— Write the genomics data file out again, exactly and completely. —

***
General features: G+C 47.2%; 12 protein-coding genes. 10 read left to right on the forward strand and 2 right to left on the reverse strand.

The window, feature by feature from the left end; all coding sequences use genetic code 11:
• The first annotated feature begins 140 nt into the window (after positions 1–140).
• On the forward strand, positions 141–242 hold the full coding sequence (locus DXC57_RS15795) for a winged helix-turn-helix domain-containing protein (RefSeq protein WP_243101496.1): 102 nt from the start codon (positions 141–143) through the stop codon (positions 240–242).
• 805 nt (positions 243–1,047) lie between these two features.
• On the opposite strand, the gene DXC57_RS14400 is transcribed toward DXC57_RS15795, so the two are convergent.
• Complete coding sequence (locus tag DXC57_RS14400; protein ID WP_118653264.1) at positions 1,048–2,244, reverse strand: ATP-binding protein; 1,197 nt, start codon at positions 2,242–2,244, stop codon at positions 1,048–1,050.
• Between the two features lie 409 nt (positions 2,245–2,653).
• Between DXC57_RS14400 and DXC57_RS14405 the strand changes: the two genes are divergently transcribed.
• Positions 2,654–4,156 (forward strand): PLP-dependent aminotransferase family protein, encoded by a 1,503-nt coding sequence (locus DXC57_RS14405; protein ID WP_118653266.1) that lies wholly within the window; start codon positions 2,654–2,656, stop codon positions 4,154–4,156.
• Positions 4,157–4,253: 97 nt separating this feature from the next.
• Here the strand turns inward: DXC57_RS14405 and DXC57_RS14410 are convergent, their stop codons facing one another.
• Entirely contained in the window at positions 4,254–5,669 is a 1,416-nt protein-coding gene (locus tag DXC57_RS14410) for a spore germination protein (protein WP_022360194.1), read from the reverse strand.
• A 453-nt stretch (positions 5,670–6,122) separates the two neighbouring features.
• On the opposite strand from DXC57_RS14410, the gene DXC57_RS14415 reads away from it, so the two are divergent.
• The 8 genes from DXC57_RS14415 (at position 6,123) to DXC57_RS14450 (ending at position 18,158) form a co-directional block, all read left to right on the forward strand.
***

General features: G+C 47.2%; 12 protein-coding genes. 10 read left to right on the forward strand and 2 right to left on the reverse strand.

The window, feature by feature from the left end; all coding sequences use genetic code 11:
• The first annotated feature begins 140 nt into the window (after positions 1–140).
• On the forward strand, positions 141–242 hold the full coding sequence (locus DXC57_RS15795) for a winged helix-turn-helix domain-containing protein (RefSeq protein WP_243101496.1): 102 nt from the start codon (positions 141–143) through the stop codon (positions 240–242).
• 805 nt (positions 243–1,047) lie between these two features.
• On the opposite strand, the gene DXC57_RS14400 is transcribed toward DXC57_RS15795, so the two are convergent.
• Complete coding sequence (locus tag DXC57_RS14400; protein ID WP_118653264.1) at positions 1,048–2,244, reverse strand: ATP-binding protein; 1,197 nt, start codon at positions 2,242–2,244, stop codon at positions 1,048–1,050.
• Between the two features lie 409 nt (positions 2,245–2,653).
• Between DXC57_RS14400 and DXC57_RS14405 the strand changes: the two genes are divergently transcribed.
• Positions 2,654–4,156 (forward strand): PLP-dependent aminotransferase family protein, encoded by a 1,503-nt coding sequence (locus DXC57_RS14405; protein ID WP_118653266.1) that lies wholly within the window; start codon positions 2,654–2,656, stop codon positions 4,154–4,156.
• Positions 4,157–4,253: 97 nt separating this feature from the next.
• Here the strand turns inward: DXC57_RS14405 and DXC57_RS14410 are convergent, their stop codons facing one another.
• Entirely contained in the window at positions 4,254–5,669 is a 1,416-nt protein-coding gene (locus tag DXC57_RS14410) for a spore germination protein (protein WP_022360194.1), read from the reverse strand.
• A 453-nt stretch (positions 5,670–6,122) separates the two neighbouring features.
• On the opposite strand from DXC57_RS14410, the gene DXC57_RS14415 reads away from it, so the two are divergent.
• The 8 genes from DXC57_RS14415 (at position 6,123) to DXC57_RS14450 (ending at position 18,158) form a co-directional block, all read left to right on the forward strand.